Is there a word that means doing the right thing for the wrong reason or getting the right conclusion from the wrong set of presumptions?
How about a new word: corraccidentally
I think this question can't have a clear answer because this phrase is quite open.
Think about all the situations where this could be applied.
So going to the root of the problem, I think what this phrase is expressing is that the person isn't aware of all the circumstances (or has the wrong idea) when doing something.
So I agree with @Andy that it might be unwittingly. Or in my opinion inadvertently would be a closer fit to.
That said, it might also be expressed unintentional, since he/she is doing something wrong, thinking its the right thing.
But all those meaning don't cover the harshest way to use this phrase that would make the "accused" a naif, confused or misguided (I like this last actually) since you could be meaning: "although you are doing the right thing, there is not much merit to it, since it's almost by chance, you don't have a philosophy behind your actions (or a wrong one)"
Serendipitously is the word I would use, although it means something more like "doing the right thing for no reason at all".
The word "Lucky" is frequently used in that situation.
For example, in a case where someone confronted with two doors, decorated with writing in a foreign language, selects the one that is on the right as the "entrance" on the basis that everyone is right handed. He has made a correct selection, based on incorrect information (that is not why the door is the entrance). One might say to him:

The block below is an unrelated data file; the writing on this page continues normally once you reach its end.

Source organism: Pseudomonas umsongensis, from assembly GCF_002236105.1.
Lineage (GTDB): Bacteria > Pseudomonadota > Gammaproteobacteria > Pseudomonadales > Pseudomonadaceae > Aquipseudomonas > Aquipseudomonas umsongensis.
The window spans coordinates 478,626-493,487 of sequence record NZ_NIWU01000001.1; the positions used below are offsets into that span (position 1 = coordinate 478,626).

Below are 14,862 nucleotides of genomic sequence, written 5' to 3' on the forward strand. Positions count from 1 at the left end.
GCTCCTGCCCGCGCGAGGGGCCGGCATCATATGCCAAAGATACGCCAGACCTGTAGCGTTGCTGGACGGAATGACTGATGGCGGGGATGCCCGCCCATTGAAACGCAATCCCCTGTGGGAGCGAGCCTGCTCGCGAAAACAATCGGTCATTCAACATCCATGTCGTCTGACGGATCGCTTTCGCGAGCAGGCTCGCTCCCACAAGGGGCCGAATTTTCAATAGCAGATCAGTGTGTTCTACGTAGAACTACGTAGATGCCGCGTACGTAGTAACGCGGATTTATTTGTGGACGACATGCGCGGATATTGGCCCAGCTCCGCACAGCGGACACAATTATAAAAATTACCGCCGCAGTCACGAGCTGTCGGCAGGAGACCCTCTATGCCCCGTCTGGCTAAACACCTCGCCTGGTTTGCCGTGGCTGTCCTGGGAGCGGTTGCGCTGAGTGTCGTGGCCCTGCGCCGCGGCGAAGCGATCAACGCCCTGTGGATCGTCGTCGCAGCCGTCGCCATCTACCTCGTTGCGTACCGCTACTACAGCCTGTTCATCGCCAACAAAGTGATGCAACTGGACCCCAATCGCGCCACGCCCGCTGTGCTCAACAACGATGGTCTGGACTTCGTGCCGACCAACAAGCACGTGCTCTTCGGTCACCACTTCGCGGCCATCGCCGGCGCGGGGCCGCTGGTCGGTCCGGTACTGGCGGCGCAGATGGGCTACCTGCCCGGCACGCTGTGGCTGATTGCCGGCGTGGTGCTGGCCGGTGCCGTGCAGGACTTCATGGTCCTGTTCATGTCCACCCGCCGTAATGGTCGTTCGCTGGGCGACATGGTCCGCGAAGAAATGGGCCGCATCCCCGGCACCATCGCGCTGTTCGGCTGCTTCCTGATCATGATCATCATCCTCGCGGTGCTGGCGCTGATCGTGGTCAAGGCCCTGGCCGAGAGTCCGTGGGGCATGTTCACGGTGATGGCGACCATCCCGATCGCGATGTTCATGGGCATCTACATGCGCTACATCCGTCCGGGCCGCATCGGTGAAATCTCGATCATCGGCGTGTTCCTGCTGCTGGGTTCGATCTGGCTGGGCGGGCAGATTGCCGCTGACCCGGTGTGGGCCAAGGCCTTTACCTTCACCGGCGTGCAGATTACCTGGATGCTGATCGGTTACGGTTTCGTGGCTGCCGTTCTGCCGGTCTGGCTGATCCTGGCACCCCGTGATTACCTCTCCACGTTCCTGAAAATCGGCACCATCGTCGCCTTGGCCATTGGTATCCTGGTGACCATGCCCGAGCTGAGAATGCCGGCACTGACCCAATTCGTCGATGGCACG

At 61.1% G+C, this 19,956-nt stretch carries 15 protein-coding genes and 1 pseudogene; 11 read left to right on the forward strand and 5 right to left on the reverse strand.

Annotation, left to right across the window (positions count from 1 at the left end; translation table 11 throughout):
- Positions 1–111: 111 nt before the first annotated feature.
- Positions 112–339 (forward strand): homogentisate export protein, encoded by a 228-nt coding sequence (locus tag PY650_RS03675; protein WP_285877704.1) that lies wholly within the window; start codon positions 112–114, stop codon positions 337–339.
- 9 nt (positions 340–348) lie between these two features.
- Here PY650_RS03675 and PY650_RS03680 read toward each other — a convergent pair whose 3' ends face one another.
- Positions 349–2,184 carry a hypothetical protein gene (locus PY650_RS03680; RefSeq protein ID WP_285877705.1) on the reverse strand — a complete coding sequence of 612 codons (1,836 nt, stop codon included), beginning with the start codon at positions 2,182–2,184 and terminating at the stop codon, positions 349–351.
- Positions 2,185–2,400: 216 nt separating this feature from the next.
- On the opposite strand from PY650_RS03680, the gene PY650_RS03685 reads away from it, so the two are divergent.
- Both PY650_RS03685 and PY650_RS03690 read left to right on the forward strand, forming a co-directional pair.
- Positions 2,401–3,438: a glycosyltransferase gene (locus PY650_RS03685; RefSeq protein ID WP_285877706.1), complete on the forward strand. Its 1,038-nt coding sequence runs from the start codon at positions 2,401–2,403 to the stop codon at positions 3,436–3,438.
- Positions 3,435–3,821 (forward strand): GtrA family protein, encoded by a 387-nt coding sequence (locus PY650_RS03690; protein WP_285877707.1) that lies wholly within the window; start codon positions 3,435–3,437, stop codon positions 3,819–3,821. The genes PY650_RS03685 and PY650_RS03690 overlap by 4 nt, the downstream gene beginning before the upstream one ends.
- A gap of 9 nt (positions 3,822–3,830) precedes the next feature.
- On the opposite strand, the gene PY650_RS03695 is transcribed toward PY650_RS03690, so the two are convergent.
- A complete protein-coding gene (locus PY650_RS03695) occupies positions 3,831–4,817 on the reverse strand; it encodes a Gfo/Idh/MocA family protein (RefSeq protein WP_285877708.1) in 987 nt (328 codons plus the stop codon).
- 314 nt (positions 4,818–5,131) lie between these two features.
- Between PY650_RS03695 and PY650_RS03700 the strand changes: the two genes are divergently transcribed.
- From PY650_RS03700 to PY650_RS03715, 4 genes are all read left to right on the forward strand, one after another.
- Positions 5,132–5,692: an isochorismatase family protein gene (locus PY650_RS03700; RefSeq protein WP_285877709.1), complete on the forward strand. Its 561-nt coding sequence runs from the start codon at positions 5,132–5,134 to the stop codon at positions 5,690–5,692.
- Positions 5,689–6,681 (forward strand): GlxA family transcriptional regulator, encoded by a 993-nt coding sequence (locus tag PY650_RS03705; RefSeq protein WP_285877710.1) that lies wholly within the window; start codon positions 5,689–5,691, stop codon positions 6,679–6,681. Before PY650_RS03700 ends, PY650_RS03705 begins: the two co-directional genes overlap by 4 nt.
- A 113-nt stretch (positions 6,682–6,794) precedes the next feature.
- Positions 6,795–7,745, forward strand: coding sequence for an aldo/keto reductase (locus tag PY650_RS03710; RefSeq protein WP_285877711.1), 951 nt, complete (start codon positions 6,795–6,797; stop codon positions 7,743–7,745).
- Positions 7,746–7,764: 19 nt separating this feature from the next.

"Wow, so you just happened to pick the correct choice despite having faulty reasoning? What a lucky break!"
Although now that I'm thinking about it, the word "Fortuitous" is closer to what I meant.
Ulteriorly. The individual doing the "right thing for the wrong reason" did it ulteriorly.
I think this might be a candidate: unassumingly
An egoist or megalomaniac...is probably someone who would do nice things for someone to build their own rep etc. thus doing something "right" for the "wrong" reason.
I'd say the person has reached the outcome "fortuitously" or "accidentally" (both mean "by accident or chance")
Lacking good sense or judgment; unwise.
protected by RegDwigнt♦ Nov 25 '12 at 23:50
Thank you for your interest in this question.
Because it has attracted low-quality or spam answers that had to be removed, posting an answer now requires 10 reputation on this site (the association bonus does not count).
Would you like to answer one of these unanswered questions instead?